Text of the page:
News

State poised to approve $20M to help VTA workers, families

Funds would support mental health services, facility improvements

A memorial set up for the nine VTA employees who lost their lives on May 26, 2021 in the region's deadliest mass shooting is set up at San Jose City Hall. Photo taken on June 8, 2021 by Jana Kadah/Bay City News.

The state Legislature is poised to support a $20 million allocation to the Santa Clara County Valley Transportation Authority to support employee needs and facility repairs following the deadly May 26 mass shooting.

The last-minute budget addendum, proposed by state Sen. Dave Cortese, D-San Jose, outlines $10 million to "worker support and facility improvements" and another $10 million to "mental health services, worker training, and retraining."

Local leaders said the funding is essential for the VTA to jump-start its recovery process and meet the most pressing needs of employees and their families following such a traumatic event.

On the morning of May 26, Sam Cassidy, a VTA employee, shot and killed nine of his coworkers at the light-rail facility in downtown San Jose before turning the gun on himself.

Nearly 100 employees witnessed the shooting firsthand and the "long-term mental health impacts on workers are unknown and unfathomable," according to Cortese's office.

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The funding would be used to address those impacts by providing grief counseling to employees who lost friends and co-workers, along with staff support and training as some employees may want to be retrained and relocated.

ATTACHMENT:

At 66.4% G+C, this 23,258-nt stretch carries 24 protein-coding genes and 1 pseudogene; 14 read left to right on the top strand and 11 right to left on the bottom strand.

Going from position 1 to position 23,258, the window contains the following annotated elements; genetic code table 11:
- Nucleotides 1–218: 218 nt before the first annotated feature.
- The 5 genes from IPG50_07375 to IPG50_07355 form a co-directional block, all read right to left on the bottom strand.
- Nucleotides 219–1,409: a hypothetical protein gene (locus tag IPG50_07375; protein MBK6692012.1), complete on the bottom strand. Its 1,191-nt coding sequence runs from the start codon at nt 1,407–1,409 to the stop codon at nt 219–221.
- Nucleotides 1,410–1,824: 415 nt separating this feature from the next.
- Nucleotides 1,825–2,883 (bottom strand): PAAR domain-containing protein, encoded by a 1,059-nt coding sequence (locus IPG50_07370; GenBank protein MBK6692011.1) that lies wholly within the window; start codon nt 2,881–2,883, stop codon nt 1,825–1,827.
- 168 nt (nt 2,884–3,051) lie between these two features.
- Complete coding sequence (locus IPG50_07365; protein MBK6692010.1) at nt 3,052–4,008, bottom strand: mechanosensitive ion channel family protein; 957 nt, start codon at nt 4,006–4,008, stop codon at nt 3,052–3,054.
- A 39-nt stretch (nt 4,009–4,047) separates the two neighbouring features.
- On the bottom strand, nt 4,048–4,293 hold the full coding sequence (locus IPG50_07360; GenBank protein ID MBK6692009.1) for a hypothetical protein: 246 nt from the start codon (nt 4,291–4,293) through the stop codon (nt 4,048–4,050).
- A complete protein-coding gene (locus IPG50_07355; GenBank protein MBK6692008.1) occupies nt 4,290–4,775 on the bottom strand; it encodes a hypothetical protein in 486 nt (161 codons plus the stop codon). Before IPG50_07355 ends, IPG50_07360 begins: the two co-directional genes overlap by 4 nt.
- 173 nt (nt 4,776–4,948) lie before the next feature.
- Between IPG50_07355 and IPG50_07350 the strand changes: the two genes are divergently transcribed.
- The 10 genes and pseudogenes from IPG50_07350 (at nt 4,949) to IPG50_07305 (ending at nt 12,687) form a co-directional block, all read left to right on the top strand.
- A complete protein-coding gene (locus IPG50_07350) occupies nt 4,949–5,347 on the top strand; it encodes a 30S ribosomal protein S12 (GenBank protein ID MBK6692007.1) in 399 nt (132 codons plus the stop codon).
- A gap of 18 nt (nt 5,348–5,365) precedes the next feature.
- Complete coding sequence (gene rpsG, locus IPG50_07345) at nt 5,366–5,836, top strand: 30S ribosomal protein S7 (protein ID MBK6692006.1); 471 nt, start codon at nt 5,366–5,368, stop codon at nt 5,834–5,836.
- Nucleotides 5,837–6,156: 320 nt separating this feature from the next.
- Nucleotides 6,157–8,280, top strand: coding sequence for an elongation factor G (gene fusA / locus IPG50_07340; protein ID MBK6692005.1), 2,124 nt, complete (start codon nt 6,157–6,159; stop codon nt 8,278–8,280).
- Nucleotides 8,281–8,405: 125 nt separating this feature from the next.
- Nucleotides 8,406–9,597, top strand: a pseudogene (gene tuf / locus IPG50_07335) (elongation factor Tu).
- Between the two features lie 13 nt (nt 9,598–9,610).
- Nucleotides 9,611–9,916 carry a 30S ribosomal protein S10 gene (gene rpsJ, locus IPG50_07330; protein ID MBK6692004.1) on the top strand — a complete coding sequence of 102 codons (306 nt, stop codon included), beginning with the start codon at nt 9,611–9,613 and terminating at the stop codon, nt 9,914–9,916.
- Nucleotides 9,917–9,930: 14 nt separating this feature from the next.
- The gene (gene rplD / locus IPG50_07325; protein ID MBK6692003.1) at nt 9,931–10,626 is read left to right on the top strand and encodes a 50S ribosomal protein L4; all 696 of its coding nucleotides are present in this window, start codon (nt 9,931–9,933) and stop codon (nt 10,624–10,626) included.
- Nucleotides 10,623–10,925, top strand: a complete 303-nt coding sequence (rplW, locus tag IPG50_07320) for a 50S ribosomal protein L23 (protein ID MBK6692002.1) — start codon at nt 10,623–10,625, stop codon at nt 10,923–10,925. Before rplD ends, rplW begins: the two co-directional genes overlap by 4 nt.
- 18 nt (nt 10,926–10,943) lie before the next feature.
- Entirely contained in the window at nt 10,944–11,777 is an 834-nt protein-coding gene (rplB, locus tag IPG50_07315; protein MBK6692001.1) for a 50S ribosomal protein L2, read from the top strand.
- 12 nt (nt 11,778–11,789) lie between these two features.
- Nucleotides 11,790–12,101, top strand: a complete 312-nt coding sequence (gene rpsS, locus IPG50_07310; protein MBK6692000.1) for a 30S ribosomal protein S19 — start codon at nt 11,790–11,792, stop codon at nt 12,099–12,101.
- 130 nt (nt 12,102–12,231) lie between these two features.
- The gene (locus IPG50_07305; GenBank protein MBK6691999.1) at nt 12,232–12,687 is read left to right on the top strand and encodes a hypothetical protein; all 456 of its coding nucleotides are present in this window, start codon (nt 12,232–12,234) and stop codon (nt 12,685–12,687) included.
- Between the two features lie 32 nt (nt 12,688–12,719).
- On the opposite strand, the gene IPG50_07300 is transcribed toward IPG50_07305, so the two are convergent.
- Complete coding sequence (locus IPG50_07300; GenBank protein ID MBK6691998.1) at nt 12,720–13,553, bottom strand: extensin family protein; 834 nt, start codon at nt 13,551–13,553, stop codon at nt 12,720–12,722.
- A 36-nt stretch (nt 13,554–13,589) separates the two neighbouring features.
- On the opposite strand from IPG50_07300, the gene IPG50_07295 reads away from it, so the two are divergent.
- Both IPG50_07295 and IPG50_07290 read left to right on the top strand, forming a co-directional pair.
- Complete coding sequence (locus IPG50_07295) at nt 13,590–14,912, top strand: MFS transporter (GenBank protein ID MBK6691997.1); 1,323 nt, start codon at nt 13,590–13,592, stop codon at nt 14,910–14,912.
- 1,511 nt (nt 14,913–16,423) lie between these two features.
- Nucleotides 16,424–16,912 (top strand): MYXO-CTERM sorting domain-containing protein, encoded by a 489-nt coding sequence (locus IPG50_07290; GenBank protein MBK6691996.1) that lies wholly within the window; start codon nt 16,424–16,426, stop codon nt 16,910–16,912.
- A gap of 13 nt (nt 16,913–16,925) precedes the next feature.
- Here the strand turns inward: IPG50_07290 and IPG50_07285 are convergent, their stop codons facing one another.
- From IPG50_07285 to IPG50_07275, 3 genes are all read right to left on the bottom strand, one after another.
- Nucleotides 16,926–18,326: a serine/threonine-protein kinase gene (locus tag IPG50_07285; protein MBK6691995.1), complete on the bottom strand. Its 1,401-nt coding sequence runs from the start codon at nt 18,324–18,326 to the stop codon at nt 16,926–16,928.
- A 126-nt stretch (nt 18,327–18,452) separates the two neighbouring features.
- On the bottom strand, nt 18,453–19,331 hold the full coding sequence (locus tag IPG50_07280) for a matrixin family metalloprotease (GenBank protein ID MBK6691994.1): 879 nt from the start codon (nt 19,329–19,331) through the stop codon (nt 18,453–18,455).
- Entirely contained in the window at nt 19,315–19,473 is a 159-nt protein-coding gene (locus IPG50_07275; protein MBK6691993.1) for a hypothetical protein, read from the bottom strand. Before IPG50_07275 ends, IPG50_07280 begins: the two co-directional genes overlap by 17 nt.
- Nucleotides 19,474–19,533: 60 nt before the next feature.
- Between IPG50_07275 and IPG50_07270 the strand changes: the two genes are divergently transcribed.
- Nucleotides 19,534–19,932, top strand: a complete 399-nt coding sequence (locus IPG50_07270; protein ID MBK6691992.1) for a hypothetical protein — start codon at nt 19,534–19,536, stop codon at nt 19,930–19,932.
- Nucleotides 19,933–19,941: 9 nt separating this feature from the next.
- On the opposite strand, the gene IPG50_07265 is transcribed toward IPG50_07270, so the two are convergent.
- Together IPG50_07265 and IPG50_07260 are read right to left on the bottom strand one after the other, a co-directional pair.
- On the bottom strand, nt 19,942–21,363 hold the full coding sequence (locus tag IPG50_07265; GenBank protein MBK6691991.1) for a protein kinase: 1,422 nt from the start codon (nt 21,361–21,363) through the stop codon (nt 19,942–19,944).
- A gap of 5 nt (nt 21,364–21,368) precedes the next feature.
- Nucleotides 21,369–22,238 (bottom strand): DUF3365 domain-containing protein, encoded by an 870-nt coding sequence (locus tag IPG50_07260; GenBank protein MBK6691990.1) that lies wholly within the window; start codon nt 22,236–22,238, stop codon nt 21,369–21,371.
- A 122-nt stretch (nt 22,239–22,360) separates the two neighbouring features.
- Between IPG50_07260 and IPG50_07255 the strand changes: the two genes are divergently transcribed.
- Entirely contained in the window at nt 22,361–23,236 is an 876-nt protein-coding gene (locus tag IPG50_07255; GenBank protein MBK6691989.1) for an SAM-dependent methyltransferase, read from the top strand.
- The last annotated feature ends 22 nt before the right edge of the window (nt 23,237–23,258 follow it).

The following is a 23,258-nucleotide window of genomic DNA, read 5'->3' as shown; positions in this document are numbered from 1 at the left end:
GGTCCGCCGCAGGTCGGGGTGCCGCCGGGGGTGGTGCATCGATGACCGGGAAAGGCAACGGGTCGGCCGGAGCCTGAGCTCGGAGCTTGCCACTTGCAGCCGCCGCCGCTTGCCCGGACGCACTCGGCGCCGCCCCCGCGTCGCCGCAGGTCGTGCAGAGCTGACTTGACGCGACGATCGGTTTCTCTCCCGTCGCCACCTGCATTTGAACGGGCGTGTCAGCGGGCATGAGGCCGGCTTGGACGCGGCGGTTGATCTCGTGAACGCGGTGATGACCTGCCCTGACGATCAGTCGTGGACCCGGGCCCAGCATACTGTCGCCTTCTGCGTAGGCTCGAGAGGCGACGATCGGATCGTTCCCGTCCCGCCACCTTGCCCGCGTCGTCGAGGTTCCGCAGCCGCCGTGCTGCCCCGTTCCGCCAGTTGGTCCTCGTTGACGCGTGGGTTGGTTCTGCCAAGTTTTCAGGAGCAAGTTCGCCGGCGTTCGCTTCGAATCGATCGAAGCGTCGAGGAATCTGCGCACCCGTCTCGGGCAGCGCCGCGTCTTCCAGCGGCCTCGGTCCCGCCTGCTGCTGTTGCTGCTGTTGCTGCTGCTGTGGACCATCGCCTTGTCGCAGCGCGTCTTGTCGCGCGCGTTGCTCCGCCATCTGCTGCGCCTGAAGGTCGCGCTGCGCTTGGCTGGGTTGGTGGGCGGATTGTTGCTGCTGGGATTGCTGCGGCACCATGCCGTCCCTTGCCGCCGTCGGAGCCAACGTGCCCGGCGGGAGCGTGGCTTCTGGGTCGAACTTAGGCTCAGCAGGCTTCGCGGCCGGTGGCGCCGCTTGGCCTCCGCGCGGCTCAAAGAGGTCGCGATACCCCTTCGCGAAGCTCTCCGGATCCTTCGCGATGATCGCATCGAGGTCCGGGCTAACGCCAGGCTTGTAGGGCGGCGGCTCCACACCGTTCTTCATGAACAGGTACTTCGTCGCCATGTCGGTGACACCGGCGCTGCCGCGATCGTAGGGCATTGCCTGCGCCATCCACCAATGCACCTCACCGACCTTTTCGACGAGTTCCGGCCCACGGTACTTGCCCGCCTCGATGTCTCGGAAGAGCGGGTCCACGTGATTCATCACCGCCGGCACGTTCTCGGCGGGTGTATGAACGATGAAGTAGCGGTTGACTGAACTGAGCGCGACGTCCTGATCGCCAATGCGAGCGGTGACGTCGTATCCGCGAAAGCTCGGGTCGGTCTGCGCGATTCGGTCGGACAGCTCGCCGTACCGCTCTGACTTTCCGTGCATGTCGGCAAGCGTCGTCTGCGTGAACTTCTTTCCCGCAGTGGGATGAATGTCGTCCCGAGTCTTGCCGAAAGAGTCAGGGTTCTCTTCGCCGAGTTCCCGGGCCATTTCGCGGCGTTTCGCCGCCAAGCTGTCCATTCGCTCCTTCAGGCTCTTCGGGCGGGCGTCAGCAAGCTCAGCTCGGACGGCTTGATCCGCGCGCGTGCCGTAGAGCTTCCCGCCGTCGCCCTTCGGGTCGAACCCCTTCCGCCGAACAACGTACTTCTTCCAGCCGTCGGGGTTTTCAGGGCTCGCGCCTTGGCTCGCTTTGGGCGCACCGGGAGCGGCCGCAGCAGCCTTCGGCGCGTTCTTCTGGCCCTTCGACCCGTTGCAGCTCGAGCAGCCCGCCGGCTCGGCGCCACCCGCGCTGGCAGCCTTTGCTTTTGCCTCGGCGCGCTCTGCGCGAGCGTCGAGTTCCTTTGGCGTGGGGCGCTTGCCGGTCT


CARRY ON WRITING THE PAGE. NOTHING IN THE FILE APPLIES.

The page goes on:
"We lost members of our family — essential union employees that provided vital public transit service everyday of this pandemic," said John Courtney, President of Amalgamated Transit Union Local 265. "This funding will go a long way as we work to build back our community."

Courtney said that one of the biggest pieces to bringing light-rail operations back is the mental health of the employees.

"These families are very scared and afraid," Courtney said. "We absolutely have to let them know that there was a process in place to take care of all the family members and all the grieving families."

He said the funding would be essential to repair equipment and computers that were damaged during the shooting as well.

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The tragic event occurred at Guadalupe Light Rail Yard which serves as the "nerve center" of all VTA operations, as it is the sole facility for VTA's light-rail vehicle storage and dispatch; light-rail vehicle maintenance; light-rail technical training; and many other services.

The facility also manages communication with field units and all service vehicles, both light-rail trains and VTA's approximately 400 active transit buses each day.

So, the mass shooting not only targeted the heart and souls of employees and families, but VTA operations overall.

Santa Clara County Supervisor and VTA board member Cindy Chavez said because of the horrific event, the VTA is even considering demolishing the building, especially because there are already safety concerns with the facility.

The light-rail yard has housed VTA operations since 1987, with about 379 employees working there prior to the shooting.

The $20 million in state funding is split into two bills — one that will go before the Assembly floor and the other through the state Senate before reaching the governor's desk.

"I am grateful to the Budget Chairs, Senate and Assembly Leadership, and the Governor for including this crucial budget allocation to help our community heal in the wake of such a horrible tragedy" said Assembly member Ash Kalra, D-San Jose. "These funds for worker mental health support, relocation and retraining, and facility upgrades, are imperative to addressing the workforce's health and wellbeing, rebuilding regional transit, and preventing future workplace violence."